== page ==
Unless you were in hibernation during the last two years, I haven’t told you anything you didn’t likely already observe for yourself. So let me tell you about three businesses I was mentoring and the changes they made to survive and to actually thrive. The first was a retail store. When the pandemic first struck, they were forced to close their doors to the public. Overnight, they rapidly increased their on-line store and added additional products to their website catalogue. But their adaptation didn’t stop there. When they were allowed to reopen to their customers, albeit in very limited store capacity, they went to a boutique model and began scheduling shopping appointments. When last I checked, they were having a record year in sales.

My second business was a real estate agency, who was, prior to the pandemic, in the process of forming her own real estate team. When the pandemic made it obvious that business could not be done in the usual way, she adapted overnight to virtual showings and closings and not only went ahead with her plan to build a team, but thanks to her ability to be adaptive, has realized great success and can now facilitate even more clients in more creative ways.

My final business story, amazed me the most, in that I worried about her business more than any other. She had just started her business assisting clients in decluttering their homes. Her model was to go to the clients home and through a methodical process, categorize their possessions, identify those that needed to go, and then reorganize what remained. When COVID struck, I worried about how her business would survive. When I contacted her, she told me how worried she was at first and then decided she would try a virtual appointment. The client would pile up the clutter from a particular room and my business owner would, on screen, sort the clutter into multiple piles and gradually eliminate the unnecessary from the possible next to go and eventually the pile that would stay but be reorganized. It turns out that doing the process online was less threatening to the client than having the business owner actually come into their home. She received more referrals going forward and her business survived and thrived.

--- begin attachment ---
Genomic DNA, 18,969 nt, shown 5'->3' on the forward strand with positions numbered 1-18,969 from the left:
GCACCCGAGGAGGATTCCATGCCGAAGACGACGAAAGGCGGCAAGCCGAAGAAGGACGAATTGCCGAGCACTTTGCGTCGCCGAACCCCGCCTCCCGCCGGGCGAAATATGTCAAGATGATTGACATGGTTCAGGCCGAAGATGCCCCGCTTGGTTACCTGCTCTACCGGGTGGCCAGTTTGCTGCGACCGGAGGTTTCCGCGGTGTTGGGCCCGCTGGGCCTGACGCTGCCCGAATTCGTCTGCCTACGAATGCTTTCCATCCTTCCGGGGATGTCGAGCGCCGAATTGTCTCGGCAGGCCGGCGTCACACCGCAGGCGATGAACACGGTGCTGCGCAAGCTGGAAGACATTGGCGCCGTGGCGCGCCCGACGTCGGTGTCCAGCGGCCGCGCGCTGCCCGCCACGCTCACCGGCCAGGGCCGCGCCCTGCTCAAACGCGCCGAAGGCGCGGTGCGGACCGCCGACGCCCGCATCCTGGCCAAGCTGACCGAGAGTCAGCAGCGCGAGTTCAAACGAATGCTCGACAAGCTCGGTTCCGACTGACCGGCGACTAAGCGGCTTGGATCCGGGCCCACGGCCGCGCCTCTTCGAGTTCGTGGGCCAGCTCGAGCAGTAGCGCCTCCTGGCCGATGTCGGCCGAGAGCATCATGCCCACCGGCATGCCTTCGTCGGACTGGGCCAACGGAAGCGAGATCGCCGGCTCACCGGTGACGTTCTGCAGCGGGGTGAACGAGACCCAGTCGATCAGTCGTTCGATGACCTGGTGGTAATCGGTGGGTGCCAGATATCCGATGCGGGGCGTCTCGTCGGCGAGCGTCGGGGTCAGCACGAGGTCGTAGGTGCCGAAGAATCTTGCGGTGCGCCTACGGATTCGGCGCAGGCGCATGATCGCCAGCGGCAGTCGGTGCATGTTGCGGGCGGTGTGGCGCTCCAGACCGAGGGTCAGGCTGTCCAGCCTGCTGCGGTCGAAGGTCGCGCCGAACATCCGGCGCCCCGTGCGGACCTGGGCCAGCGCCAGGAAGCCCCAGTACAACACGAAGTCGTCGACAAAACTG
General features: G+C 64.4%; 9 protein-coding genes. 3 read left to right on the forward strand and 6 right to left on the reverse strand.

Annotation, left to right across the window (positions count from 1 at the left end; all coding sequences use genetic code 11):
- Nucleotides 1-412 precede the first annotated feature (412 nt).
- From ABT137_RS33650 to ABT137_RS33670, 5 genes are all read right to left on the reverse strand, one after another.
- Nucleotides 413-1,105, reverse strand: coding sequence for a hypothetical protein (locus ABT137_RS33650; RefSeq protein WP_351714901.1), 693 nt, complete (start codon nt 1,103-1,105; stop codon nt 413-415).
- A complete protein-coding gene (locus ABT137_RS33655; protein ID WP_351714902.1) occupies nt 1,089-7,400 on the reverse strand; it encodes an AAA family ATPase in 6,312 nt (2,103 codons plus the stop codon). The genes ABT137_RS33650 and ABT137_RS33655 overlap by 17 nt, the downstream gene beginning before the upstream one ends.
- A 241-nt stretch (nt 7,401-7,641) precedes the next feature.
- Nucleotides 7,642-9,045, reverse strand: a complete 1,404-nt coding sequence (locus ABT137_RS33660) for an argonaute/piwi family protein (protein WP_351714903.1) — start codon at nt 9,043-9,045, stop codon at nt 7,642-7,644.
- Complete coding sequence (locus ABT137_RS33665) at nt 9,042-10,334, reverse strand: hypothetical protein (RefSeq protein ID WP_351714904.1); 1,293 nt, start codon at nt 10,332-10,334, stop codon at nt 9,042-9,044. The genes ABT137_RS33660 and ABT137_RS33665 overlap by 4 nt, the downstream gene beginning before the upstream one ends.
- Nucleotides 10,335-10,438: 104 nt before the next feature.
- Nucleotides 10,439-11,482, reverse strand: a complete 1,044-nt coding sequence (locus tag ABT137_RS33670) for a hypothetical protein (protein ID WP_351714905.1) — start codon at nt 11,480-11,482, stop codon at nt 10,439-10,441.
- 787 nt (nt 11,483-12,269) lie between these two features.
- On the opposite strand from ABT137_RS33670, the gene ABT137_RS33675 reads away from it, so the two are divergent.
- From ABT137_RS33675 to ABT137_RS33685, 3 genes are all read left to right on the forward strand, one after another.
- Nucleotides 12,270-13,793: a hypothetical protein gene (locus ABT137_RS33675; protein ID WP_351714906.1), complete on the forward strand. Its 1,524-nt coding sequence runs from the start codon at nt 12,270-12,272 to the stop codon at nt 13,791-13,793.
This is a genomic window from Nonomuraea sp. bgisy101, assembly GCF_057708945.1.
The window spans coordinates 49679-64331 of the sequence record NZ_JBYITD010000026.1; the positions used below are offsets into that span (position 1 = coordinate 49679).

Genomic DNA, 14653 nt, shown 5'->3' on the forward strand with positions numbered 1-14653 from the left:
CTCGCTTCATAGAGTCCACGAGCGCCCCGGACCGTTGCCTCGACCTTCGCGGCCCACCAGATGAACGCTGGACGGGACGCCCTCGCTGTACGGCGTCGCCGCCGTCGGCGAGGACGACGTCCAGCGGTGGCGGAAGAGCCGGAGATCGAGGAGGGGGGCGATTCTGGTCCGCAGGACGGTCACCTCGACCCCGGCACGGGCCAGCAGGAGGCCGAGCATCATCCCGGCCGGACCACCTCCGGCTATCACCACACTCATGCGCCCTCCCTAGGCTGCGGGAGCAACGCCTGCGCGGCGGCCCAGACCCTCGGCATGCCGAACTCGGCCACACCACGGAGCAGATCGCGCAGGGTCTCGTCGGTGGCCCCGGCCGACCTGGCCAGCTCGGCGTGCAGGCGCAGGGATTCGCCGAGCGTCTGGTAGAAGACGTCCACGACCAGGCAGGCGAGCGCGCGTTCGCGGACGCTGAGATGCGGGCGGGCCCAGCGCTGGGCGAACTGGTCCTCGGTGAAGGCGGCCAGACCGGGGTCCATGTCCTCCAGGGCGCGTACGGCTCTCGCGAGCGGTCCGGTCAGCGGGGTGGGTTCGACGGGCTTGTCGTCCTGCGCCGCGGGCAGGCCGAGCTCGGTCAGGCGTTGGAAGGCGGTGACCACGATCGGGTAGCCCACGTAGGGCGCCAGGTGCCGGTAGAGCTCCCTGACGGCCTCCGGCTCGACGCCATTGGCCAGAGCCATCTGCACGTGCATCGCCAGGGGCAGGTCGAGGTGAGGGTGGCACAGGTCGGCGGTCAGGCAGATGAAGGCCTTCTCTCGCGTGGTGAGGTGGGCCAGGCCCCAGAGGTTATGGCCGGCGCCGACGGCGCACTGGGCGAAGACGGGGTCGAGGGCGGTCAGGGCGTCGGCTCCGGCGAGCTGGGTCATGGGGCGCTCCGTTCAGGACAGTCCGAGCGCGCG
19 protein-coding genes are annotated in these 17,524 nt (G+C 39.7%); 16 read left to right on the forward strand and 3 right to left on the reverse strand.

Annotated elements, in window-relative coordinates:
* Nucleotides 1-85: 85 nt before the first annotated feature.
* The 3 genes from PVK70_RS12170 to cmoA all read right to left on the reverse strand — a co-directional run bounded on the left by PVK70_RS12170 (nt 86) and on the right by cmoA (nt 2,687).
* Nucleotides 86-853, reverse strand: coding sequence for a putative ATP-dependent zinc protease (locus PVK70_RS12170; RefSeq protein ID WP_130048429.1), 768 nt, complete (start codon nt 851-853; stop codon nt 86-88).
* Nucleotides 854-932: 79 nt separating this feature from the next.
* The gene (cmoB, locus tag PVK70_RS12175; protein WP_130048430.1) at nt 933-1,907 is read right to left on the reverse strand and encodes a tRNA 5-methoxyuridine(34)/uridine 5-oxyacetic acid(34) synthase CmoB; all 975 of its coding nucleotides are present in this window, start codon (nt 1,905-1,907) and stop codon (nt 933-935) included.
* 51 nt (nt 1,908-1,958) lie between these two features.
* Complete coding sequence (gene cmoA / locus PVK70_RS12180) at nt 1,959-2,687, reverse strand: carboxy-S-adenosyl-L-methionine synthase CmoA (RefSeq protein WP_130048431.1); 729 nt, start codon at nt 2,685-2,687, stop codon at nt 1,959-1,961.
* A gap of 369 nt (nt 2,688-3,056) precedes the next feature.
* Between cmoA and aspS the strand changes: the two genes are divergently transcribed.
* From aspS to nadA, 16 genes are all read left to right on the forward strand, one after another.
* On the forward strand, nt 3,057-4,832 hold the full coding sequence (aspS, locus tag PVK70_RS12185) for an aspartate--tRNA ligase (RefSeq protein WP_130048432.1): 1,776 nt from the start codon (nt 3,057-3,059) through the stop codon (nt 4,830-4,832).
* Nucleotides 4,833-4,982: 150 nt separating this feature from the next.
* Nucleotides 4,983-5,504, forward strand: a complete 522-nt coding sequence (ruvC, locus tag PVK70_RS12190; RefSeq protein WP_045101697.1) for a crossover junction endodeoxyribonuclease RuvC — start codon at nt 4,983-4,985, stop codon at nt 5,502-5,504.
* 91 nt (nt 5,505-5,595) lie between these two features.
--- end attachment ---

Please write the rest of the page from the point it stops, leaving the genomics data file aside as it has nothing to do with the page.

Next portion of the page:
The point of this whole blog is that change is inevitable. It was a pandemic this time, but what will it be next time. Businesses adapt or die. Because they know this, the promising businesses plan ahead. In every case, businesses that want to survive, have found ways to continue in manners that keep the public safe. It is individuals that struggle far more. We resist change until there is no other choice than to accept it. It is obvious that the pandemic has changed our life styles over the last two years. The reality, is that many of the ways we did things will not return. We simply must adapt. Many have done their part. Others, have not. I felt that there was no better time to press my point than on New Year’s Day when every year we are offered a reset. I intend to not only accept change, but to embrace it and do what I can to facilitate it. I will do what I need to keep people around me safe by being conscious of their well being, even when that requires a little sacrifice on my part. And finally, by doing my part, I will look forward to 2022 being a little better than 2021 and a lot better than 2020.